Tai Chi Academy

Find Better Health through a Calm Mind

Awareness of the many benefits of meditation and exercise in today’s world is much greater than at any other time in our history.  It is virtually a revolution in terms of the growing popularity and acknowledgement of the well-being they bestow.  Yet over 2000 years ago, Taoist masters, such as Lao Tzu and Chuang Tzu, were promoting the importance of meditation and energy cultivation. 

      Many masters have studied the impact of negative thinking on the mind and body.  They discovered that the mind is easily swayed by the outside world.  Our mental state can influence our internal harmony in terms of the functioning of our organs and our immune system.  When negative emotions, such as anger, fear, hate and worry, are generated, our health can be weakened, which can lead to serious illness. 

      According to traditional Chinese medicine, excessive anger will affect blood pressure, heart rate, breathing, digestion and the functioning of the liver, not to mention that it upsets those around us.  Excessive fear will begin to shut down the body and create problems with the kidney system which is the gateway to vitality and which helps to generate heat in the body.  It is part of the water element and relates to our level of courage.  Weakness in the kidney system will cause the body to lose vitality and thus affects sexual functioning and our ability to face life confidently.  Excessive worry will slowly weaken the spleen affecting the stomach and digestive system, leading to ulcers and an inability to absorb nutrients from food.  There will also be a build-up of toxins due to sluggishness in eliminating waste from the body. 

      Masters of traditional Chinese medicine and internal health arts are well aware of the relationship between the mind and body and have developed many methods to address imbalances that may arise.  One tool that does not require a physician is the practice of qigong (energy work).  It will bring a lifetime of good health and well-being.  Many methods fall under this heading, such as Tai Chi, Microcosmic Orbit, Self Healing Qigong, Eight Section Brocade, Walking Qigong, etc.  The first requirement for all qigong practices is a calm mind; without calmness, nothing can be achieved.  An agitated mind will create turmoil in the body.  The nervous system will be highly excited causing the organs to overwork.  In this state, the mind cannot focus on subtle matters; even trying to perform delicate tasks will prove to be difficult.  Most people require a good 10 minutes to calm down.  For this reason, in our Tai Chi classes, we do the warm-up, Fa Soong Gong (Balancing Yin Yang etc.) and Hun Yuan Qigong (Lower the Qi and Cleanse Internally) before the Quiet Standing, to bring about a more peaceful state.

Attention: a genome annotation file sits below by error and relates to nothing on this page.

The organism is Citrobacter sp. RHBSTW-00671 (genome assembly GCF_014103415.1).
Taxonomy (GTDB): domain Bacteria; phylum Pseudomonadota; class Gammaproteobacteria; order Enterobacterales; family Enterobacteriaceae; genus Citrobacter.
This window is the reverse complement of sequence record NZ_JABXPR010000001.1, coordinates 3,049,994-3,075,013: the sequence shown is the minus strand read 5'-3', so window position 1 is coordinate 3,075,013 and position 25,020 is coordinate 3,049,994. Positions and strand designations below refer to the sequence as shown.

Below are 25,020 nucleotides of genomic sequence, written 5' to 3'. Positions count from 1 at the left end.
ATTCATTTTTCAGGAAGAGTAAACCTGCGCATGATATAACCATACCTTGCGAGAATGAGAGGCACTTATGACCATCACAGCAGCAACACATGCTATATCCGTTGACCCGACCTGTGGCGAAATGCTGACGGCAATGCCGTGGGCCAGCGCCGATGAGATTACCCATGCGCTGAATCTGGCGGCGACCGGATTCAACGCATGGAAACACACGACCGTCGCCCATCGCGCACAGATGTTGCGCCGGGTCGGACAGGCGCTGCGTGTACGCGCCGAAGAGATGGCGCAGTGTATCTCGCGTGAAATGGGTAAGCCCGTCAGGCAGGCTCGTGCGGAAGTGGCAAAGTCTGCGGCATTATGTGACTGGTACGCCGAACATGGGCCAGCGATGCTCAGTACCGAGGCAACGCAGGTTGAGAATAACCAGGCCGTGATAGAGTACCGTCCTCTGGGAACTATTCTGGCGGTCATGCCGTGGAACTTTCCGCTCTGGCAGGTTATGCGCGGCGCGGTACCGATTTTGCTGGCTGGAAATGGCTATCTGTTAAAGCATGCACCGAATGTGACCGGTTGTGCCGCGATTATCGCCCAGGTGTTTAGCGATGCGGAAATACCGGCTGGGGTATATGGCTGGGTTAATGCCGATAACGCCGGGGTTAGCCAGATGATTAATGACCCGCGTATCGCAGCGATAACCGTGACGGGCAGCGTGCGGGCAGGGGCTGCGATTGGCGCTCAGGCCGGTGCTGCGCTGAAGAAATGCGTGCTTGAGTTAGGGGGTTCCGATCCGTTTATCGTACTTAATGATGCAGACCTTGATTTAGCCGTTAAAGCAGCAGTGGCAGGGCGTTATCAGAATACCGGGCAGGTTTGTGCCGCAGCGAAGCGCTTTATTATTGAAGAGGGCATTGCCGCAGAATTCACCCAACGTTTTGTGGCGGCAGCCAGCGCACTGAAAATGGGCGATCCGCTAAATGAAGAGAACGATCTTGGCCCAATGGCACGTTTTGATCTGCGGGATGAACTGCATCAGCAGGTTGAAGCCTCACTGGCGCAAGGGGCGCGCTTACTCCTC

Tension creates blockages which inhibit the flow of blood and qi (energy) throughout the body.  Our worries, fears and negativities are greatly highlighted when we begin to calm down.  Sometimes a certain event will continually play on our minds.  Occasionally, we might shudder, shake, cry or laugh.  This is how the body begins to adjust to the energy as it is released.  In the classical literature on qigong, blockages are impurities and the practice of calming the mind is the catalyst for a purification process.  As we learn to be calm, blockages are released and our energy levels rise.  This is due to less resistance in our systems.  As a result, we may experience heat or vibrations as the previously blocked energy begins to flow through our bodies.  The more we practise, the better we feel. 

      As we begin to recognise and deal with the causes of blockages (such as tension and trauma), we learn to flow more in our everyday lives.  Instead of becoming overly attached to things, events and people, we develop a more balanced approach to life.  If not, we could become slaves to our gadgets which give us a false sense of freedom.  For example, our love affair with technology, such as the smartphone, dominates many people’s behaviour instead of being their servant.  The Qigong training makes us more aware of the big picture, the transience of life which in turn highlights the precious nature and sanctity of existence.  Gradually we learn to cherish every moment by living it fully.  Worrying excessively about the future or living in the past means that the present is not being valued.  If we continue our Qigong practice daily, we discover just how wonderful the present moment can be.